Showtime’s Emmy-winning series Homeland has faced a long line of criticisms, from some of the more outlandish decisions made by its characters – the thoughts of infanticide last week sprung out of nowhere – and some of the more simplistic representations of Muslims. However, one thing that is also up for debate amongst the show’s fans is the jumbled, disorienting main title sequence. Originally, this opening credits segment was meant to resemble a dream of the show’s protagonist, Carrie Mathison, blending in flashes of non-sequitur dialogue with an array of jump cuts, superimpositions and off-rhythm Louis Armstrong trumpeting.
The fever dream worked well in Homeland’s first season, as Carrie was a loose cannon lost in a labyrinth of her own delusions. Now that we have reached a point where Carrie is in control, last week’s baby business notwithstanding, the titles are jumbled for the sake of being disorienting. Now, an updated opening offers a confusing mix of the events and dialogue from the show’s recent seasons with dispatches from two real-life Secretaries of State. The blend of the show’s fiction with real people does not quite work, since Homeland takes place in an alternate political universe, and is perhaps shouting for relevance by placing Clinton and Kerry in the opening titles. For a series that is pretty tame and mundane stylistically this season, the mayhem of the first sequence doesn’t quite work for Homeland any more.
Now, onto “Shalwar Kameez,” which gets its title from a loose, baggy traditional dress worn in Pakistan. This week, the two main characters are easing into their new wardrobe with much different results. Carrie is back on the ground in Islamabad, hoping to get up and running as the local intelligence services station chief. However, it is all under lockdown, and every American agent is staying put, knowing that any public sighting could spawn a violent massacre, in the wake of Sandy’s death by rioters. Carrie is trying her best to prove that she has power and control.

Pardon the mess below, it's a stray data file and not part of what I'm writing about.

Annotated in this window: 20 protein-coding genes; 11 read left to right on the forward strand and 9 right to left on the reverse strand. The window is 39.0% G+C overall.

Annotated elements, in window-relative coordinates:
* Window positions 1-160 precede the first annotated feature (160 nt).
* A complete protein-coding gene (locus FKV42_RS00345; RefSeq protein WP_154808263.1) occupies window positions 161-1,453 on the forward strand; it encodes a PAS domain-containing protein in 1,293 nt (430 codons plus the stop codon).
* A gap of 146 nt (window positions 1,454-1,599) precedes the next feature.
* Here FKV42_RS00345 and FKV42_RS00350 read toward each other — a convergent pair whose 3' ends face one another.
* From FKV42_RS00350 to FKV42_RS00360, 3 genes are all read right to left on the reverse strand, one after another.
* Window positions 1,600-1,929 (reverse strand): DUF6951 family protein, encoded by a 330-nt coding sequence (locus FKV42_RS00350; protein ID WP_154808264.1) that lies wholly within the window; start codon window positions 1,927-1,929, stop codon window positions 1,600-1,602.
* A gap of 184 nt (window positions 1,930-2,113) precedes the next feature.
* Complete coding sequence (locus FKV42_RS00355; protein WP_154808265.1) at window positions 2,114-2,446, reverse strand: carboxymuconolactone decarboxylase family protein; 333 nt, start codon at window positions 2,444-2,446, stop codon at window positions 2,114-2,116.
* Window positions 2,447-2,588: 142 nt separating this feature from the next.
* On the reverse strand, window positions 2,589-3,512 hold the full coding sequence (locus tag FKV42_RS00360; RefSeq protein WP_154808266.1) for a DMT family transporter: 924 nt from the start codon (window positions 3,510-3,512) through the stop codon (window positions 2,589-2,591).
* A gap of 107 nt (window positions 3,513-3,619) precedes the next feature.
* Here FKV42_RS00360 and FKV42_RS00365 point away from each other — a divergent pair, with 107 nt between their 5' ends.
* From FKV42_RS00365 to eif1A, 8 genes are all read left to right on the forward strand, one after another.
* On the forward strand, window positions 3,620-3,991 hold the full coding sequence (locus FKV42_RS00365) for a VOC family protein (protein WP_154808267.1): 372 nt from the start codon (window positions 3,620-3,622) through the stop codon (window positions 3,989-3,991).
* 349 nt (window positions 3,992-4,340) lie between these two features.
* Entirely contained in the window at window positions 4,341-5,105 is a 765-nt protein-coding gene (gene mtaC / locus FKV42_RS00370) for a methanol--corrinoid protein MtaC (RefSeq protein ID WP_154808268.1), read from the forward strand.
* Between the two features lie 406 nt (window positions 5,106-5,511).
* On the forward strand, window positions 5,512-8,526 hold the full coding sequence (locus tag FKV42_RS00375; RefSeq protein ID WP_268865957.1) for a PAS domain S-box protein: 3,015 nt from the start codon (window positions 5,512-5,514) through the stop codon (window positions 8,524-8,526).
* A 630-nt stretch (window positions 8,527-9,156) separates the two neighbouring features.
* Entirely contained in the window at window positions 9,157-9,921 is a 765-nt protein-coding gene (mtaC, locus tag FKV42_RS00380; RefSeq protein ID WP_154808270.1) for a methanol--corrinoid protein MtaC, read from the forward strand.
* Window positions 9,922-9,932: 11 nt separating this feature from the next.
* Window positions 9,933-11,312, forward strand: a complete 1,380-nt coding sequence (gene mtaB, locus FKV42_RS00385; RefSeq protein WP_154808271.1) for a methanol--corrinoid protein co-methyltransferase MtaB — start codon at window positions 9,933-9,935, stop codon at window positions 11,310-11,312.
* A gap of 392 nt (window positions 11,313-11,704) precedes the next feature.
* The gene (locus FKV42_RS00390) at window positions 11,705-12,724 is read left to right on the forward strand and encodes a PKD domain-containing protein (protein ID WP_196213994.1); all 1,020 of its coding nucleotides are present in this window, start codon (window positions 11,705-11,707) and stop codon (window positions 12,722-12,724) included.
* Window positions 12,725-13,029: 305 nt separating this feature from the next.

Claire Danes, who has one of television’s most versatile, expressive faces, continues to show her range of talents. One of Homeland’s biggest pleasures is watching the character think, and as she gauges new information and figures out how the power relations work, Danes’s face works overtime to give us insight into Carrie’s thought process.
As Carrie stays two steps ahead of the game in Islamabad, Quinn tosses with guilt in his hotel room, abandoning his agency job and code of ethics. Drawn to the demon of the drink and losing all recognizable facets of decision-making, Quinn mopes around his room and tortures himself further by watching the clips of Sandy’s brutal death that has gone viral. (One imagines that there would be privacy concerns that would have forced such a graphic video off of the Internet, but the series does not go that route.)